GBP/USD May Climb As Inflation, Trade Data Highlight BOE's Conundrum
With credit market conditions still tight, Bank of England Governor Mervyn King and his Monetary Policy Committee cut rate by 25bp to 5.25% on February 7. Indeed, the situation for the UK looks grim as the policy statement essentially said that the MPC was more concerned that slowing growth will bring inflation below target than they are concerned that inflation will accelerate out of control, suggesting that more rate cuts may loom on the horizon as long as economic data points to deteriorating conditions. This conundrum may be highlighted next week as UK input and output cost growth is forecasted to surge, while the UK visible trade balance is expected to show that exports continue to suffer.
What Are The Markets Facing?
Given the rapid gains in oil and other commodity prices, there are well-warranted concerns that global inflation will rise significantly. The prospect of increased price pressures only compounds the problems that the Bank of England already faces as they contend with mounting downside risks to growth and uncertainty surrounding the ongoing reappraisal of risk in the financial markets. With credit market conditions still tight, Bank of England Governor Mervyn King and his Monetary Policy Committee cut rate by 25bp to 5.25% on February 7. Indeed, the situation for the UK looks grim as the policy statement essentially said that the MPC was more concerned that slowing growth will bring inflation below target than they are concerned that inflation will accelerate out of control, suggesting that more rate cuts may loom on the horizon as long as economic data points to deteriorating conditions. This conundrum may be highlighted next week as UK input and output cost growth is forecasted to surge, while the UK visible trade balance is expected to show that exports continue to suffer. The producer price data not only suggests that broad inflation pressures are mounting, but also that companies are feeling the squeeze on their profit margins as they are unable to pass through the increased costs to their customers. Furthermore, the trade data may reflect consistent weakness in foreign demand for British goods will weigh heavily on the economy, as we’ve already seen industrial and manufacturing production drop. The news will set the stage for the release of CPI on Tuesday, which is anticipated to show that consumer price growth accelerated faster than the Bank of England’s 2.0 percent target once again, but with the economy the primary concern of the MPC at this juncture, it may not prevent the central bank from cutting rates again in the near-term.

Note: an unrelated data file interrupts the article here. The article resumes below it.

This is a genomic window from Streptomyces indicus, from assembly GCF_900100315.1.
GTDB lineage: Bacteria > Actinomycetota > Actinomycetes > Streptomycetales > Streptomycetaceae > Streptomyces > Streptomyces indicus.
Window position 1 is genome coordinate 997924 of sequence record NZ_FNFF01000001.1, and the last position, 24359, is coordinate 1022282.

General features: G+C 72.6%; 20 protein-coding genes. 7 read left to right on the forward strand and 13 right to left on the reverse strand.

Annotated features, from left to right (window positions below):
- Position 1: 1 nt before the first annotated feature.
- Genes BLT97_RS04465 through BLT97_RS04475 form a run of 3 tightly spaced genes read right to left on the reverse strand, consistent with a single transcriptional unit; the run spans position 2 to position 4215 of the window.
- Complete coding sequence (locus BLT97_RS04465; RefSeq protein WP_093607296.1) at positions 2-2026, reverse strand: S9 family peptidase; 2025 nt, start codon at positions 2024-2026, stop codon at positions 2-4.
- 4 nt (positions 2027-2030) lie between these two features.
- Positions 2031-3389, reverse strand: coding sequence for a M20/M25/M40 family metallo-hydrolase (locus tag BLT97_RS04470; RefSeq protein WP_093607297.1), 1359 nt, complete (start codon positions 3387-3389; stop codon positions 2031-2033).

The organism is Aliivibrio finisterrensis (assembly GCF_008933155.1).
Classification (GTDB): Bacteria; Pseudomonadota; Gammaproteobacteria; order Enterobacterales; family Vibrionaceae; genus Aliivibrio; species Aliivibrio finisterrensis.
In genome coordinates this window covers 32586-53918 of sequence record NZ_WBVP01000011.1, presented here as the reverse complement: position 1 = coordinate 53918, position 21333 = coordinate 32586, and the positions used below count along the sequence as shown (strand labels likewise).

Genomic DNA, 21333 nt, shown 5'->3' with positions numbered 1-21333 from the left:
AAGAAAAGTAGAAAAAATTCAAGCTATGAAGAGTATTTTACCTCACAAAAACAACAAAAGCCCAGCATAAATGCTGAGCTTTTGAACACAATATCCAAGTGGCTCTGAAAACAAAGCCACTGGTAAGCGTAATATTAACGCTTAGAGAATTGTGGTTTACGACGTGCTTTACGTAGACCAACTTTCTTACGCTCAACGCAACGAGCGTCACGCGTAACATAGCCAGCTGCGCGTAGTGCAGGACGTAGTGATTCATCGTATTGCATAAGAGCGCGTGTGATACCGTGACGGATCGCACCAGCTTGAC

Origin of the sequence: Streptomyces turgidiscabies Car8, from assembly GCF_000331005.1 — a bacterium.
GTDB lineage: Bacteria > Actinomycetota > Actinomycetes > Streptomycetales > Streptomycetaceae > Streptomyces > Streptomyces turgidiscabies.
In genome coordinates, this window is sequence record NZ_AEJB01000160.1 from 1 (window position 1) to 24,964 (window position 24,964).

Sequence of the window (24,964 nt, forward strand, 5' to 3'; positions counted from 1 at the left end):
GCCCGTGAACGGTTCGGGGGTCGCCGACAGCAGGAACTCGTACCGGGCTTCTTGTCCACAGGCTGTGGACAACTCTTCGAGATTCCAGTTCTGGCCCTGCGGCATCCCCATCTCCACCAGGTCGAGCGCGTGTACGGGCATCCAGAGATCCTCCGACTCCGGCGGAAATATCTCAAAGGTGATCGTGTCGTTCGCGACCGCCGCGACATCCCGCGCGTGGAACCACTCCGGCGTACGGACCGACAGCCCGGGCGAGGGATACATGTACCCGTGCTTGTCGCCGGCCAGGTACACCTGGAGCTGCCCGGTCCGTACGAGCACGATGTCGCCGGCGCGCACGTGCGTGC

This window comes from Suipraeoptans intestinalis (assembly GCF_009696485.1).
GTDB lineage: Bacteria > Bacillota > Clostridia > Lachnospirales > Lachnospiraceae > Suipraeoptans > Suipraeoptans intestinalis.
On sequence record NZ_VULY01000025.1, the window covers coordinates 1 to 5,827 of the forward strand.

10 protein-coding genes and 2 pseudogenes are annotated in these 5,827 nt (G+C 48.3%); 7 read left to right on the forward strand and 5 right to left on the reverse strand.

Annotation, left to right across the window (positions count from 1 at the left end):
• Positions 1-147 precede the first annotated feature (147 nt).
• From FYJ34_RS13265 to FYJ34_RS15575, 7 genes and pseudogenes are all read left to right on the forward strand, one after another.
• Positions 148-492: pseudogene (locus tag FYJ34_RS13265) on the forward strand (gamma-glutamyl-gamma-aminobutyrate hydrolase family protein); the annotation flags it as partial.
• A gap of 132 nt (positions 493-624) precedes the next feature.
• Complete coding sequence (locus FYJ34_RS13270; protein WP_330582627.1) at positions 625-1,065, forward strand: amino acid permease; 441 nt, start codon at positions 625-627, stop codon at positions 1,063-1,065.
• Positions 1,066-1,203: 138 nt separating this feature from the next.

Bonds – 10-Year Long Gilt Futures
While Gilts continue to look bullish on the daily charts, the contract may continue to pull back towards 110.07/12 and trendline support at 110.00. The January 22 daily candle hints at a sustained bearish turn, and upcoming UK data may help weigh Gilts down. Indeed, producer price figures are expected to highlight that inflation pressures still persist. While this isn’t likely to keep the BOE from maintaining their dovish tone, traders may sell Gilts down anyway. On the other hand, risk aversion in the markets may take hold once again and lift Gilts towards the 111 level.
FX – GBP/USD
While the Bank of England’s decision to cut rates on February 7 weighed GBP/USD down for a test of 1.9400, the pair has since recovered slightly. Will the central bank’s dovish bias lead to additional losses for the British pound? If past rate decisions are any indication, not within the next few days. Indeed, following the December rate cut, Cable managed to bounce over the course of the following week – and that policy decision was actually unexpected. This time around, the forex markets had been pricing in the 25bp reduction, and given the stability found at 1.94 and the move in 240 minute RSI away from oversold levels, the pair is likely to target at least 1.9650. Upcoming UK data will add to the mix, as PPI is forecasted to surge even higher. On the other hand, the Visible Trade Balance is anticipated to reflect a large deficit, as foreign demand for British goods remains weak. Data in line with expectations will highlight the issue of weak growth and strong inflation that the BOE faces, but traders may keep a closer eye on the PPI figures as they tend to be a bit more market moving.
Has the British pound found a bottom or are more declines in store? Discuss the topic in the DailyFX GBP/USD Forum.
Equities – FTSE 100 Index
The FTSE 100 has run into support near 5,700, though the general trend for the index remains to the downside given the drop from resistance at 6,025. Monday’s UK event risk could tip the index even lower, as rising producer price inflation will put additional pressure on the UK economy. Indeed, deteriorating conditions in the UK have already forced the Bank of England to reduce interest rates by 25bp in December and once again in February. Counter to what some believe, the rate cuts have done little to help boost shares in the UK – as the Federal Reserve rate cuts have not helped US equities – and with the Bank of England remaining open to additional reductions in the overnight lending rate, the FTSE 100 may have far lower to fall.
Written by Terri Belkas, Currency Analyst, Forex Capital Markets LLC, DailyFX.com
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